You get ONE promo tweet for every NINE tweets.

That's 10% of your tweets. Maximum.

Having trouble understanding why this matters? Tolerance for self-promotion varies but you need to always be aiming for the MINIMUM people will tolerate, not the maximum (unless you don't care if everyone labels you a spammer; if that's the case, have at it). And an easy way to think about it is to realize your non-promo tweets are currency.

Each time you tell someone to buy your book, you've just used up nine non-spam tweets. You "bought" that promo tweet. You want to stay in the black, not the red.

"But Mama Bitchstress, now we can't talk about ourselves? Does that mean no word count updates? No picture of my cats?"

It means vary what you talk about and make an effort to a) engage with those you follow (and if someone @'s you), and b) pay it forward and talk about other things.

Here are some suggestions.

1.     Reply to other people when they talk (DUH).
2.     Talk about other people's books you enjoy.
3.     Or share entertaining anecdotes about something.
4.     Promote important issues or charities (careful, this can turn into noise as well).
5.     Tell us what TV shows you enjoy.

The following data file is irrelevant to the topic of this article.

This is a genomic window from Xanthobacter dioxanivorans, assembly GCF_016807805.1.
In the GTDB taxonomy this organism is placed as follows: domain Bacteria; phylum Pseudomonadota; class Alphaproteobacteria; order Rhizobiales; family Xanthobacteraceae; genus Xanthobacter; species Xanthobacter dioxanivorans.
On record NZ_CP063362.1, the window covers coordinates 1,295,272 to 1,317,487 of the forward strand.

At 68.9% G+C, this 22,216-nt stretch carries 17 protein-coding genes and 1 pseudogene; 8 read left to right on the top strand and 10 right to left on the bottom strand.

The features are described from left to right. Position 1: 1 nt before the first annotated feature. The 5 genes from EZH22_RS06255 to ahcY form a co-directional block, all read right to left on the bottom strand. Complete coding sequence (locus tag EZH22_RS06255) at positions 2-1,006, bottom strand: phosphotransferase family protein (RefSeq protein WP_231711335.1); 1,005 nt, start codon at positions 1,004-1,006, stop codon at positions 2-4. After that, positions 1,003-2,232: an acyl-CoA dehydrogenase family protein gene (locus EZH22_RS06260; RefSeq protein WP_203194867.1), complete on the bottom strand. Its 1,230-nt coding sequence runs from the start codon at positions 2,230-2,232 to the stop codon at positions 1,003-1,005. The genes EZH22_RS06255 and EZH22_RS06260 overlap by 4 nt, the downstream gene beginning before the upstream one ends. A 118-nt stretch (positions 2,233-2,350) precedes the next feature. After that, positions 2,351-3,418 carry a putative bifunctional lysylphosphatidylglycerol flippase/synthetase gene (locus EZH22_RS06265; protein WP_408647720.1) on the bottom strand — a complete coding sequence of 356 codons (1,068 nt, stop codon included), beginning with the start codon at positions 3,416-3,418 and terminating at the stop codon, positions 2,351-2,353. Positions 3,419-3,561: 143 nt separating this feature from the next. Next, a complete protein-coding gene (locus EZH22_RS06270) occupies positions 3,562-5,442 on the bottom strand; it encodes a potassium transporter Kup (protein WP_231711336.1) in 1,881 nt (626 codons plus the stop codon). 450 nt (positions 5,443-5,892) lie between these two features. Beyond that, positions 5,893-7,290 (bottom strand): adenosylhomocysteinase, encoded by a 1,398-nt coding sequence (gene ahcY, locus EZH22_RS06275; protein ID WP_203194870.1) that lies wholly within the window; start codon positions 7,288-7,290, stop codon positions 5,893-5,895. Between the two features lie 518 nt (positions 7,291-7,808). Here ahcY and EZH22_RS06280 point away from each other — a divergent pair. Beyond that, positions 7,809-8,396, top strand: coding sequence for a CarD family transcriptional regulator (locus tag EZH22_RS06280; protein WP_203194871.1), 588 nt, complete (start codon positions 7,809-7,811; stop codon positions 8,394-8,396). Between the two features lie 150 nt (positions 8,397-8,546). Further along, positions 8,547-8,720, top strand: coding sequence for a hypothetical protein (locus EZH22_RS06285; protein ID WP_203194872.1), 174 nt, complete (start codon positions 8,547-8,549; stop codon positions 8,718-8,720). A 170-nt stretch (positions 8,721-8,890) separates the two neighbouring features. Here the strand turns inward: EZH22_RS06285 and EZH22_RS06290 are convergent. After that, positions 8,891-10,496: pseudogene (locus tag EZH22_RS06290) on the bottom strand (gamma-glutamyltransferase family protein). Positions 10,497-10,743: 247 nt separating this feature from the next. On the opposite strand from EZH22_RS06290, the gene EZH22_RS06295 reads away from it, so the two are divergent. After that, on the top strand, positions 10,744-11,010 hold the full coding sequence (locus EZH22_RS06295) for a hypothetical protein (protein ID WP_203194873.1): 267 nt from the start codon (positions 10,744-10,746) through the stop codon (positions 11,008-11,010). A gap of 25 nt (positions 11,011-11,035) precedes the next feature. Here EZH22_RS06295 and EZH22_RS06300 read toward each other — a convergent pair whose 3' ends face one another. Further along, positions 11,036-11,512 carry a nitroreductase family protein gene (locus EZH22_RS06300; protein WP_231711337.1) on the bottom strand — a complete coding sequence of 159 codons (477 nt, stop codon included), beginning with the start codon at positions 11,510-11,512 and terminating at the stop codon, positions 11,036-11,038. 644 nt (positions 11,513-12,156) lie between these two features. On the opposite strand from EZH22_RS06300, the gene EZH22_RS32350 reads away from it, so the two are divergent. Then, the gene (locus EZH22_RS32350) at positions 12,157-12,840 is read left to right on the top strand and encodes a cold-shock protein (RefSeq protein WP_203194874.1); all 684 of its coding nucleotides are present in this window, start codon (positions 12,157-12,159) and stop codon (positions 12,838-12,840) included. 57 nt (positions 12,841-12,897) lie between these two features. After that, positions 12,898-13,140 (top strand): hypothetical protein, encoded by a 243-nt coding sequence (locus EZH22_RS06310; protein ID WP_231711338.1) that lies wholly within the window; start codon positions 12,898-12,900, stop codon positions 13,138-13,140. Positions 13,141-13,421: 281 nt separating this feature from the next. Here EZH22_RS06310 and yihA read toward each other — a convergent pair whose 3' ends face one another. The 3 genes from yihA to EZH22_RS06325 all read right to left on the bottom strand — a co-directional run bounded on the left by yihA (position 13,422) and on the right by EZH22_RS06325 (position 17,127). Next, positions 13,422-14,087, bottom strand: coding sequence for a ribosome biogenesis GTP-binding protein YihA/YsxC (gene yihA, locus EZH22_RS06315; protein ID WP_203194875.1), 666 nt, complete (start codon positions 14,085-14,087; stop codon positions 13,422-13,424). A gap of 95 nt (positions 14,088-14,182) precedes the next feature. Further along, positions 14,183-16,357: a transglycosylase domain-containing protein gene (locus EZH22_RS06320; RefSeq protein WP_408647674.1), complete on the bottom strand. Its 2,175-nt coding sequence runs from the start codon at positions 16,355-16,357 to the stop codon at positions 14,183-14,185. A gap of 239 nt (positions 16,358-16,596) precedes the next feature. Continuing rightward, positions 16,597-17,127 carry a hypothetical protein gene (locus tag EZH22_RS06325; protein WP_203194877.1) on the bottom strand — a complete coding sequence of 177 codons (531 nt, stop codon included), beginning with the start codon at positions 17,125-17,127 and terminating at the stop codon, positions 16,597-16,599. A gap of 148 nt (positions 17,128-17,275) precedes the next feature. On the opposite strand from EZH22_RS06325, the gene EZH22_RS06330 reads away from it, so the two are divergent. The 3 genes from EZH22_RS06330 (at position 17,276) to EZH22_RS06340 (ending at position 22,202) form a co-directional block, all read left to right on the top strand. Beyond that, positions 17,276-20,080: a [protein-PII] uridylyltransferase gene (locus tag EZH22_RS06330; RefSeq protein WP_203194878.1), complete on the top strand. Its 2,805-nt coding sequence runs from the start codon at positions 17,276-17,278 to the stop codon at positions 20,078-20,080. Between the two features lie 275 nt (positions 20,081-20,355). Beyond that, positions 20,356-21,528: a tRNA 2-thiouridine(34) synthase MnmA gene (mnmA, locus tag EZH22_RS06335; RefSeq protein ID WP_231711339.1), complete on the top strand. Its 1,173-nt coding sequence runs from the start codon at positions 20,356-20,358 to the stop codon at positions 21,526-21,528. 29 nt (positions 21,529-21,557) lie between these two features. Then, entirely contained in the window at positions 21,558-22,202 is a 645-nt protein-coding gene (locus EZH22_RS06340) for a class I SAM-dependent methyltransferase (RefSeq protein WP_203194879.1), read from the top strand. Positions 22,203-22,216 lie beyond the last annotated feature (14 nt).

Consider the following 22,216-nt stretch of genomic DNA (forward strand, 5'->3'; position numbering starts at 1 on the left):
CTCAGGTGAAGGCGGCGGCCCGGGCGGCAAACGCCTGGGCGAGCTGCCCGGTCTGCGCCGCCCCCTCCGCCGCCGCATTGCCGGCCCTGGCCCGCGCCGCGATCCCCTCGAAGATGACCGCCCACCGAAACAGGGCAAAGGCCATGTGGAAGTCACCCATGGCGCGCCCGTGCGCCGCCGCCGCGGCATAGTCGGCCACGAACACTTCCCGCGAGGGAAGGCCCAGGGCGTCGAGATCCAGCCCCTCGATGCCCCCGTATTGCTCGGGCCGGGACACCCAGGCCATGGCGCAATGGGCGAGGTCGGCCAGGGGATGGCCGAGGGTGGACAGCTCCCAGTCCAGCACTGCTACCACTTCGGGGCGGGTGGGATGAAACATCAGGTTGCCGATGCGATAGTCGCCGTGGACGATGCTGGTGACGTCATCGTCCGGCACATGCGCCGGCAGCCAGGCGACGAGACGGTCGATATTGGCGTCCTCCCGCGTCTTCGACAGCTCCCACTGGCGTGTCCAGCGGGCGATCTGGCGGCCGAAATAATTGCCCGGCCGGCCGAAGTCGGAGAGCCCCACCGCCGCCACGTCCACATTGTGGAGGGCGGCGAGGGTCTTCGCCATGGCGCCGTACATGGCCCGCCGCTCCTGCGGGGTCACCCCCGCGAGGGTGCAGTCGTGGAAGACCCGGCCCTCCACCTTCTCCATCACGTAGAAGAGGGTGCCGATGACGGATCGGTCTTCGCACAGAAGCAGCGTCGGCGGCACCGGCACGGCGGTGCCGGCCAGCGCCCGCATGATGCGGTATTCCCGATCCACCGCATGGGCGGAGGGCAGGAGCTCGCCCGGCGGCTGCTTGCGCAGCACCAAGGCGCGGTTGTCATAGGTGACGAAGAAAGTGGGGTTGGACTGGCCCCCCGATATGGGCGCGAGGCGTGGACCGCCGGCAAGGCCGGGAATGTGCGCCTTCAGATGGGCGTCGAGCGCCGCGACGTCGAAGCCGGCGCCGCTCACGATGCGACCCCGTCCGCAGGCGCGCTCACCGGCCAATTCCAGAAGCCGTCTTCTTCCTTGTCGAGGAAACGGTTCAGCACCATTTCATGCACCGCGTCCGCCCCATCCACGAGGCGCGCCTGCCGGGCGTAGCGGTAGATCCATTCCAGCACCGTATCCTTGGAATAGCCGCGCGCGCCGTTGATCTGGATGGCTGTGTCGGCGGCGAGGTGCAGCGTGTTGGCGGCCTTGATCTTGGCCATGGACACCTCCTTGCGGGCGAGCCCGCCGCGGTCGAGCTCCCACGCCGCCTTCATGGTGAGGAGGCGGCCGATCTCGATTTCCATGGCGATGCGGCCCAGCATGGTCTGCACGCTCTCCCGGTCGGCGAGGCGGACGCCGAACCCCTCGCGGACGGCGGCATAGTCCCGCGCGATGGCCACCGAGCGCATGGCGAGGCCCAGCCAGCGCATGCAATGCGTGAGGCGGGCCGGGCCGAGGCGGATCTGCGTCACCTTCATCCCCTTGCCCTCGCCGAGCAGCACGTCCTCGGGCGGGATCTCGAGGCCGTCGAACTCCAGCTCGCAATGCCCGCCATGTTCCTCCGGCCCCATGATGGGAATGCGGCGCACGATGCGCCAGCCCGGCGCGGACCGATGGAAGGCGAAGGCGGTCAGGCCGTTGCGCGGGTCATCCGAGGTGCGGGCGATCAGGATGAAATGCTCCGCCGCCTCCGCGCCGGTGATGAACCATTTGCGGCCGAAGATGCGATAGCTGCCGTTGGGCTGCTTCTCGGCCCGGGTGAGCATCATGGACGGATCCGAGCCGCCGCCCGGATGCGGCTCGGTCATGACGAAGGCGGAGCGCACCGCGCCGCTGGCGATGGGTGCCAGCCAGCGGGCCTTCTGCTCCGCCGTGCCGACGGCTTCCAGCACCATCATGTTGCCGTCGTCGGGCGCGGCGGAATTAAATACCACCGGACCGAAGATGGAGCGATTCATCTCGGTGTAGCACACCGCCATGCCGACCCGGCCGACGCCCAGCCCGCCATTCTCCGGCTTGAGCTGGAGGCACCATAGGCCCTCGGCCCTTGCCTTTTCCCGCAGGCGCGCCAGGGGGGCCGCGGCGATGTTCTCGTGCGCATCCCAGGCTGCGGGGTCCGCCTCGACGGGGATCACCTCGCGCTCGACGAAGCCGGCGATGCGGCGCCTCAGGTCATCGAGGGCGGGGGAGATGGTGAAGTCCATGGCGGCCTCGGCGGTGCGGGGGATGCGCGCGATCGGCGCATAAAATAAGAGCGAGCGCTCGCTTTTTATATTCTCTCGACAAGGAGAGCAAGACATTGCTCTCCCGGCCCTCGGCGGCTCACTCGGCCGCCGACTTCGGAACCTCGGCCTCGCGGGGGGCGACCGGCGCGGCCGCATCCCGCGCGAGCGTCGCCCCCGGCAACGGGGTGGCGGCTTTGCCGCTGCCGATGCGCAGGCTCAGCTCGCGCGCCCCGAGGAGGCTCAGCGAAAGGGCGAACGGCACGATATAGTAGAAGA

6.     Solicit your followers' opinions on certain subjects.
7.     Mention the hobo midget living under the bridge in front of your building.
8.     Cupcakes.

See? You're interesting. You have a fulfilling, busy life full of awesome things you can talk about that don't involve the words "like my book on Kindle" or "see my latest review."

But the issue of currency usage with your tweets doesn't end there. Remember my post about Negative Nancy being Douchey McDouchealot? The same principle applies.

No one wants to listen to someone bitch constantly.

A healthy rant is great and no one has to be cheerful 24/7. I'm not saying that. But, once again, when you're talking publicly, it's a 9:1 ratio. It takes nine positive tweets to buy one negative one. (You should know this from getting reviews; negativity stays with you more than the positives, so you need a lot more positive to balance it out if you're constantly bitching about shit).

Your close friends and family can handle a little more negativity from you but those in the outer sphere of your acquaintance? The readers you’re trying to attract? They have far less patience. Yes, you suffer from whatever malady; yes, life is hard; yes, woe is you. Shut down the damn computer and take a walk and stop inflicting your negativity on your fans. It is not their job to reassure you nor are they your therapist.

Yes, you have to be yourself on social networks, but if you're a professional writer then be professional

Tweet, blog, Facebook, etc with care. Do the math. STAY IN THE BLACK.


  1. 7. Mention the hobo midget living under the bridge in front of your building.

    Words to live by, baby! Awesome post.

    1. I should've added "and talk about Dean." Because I just can't stop staring at the gif of him at the end. *stares some more*

  2. I know, he should really be mass cloned.


Please feel free to leave a comment! Just don't be a dick. Or we'll hunt you down.

Our Theme Song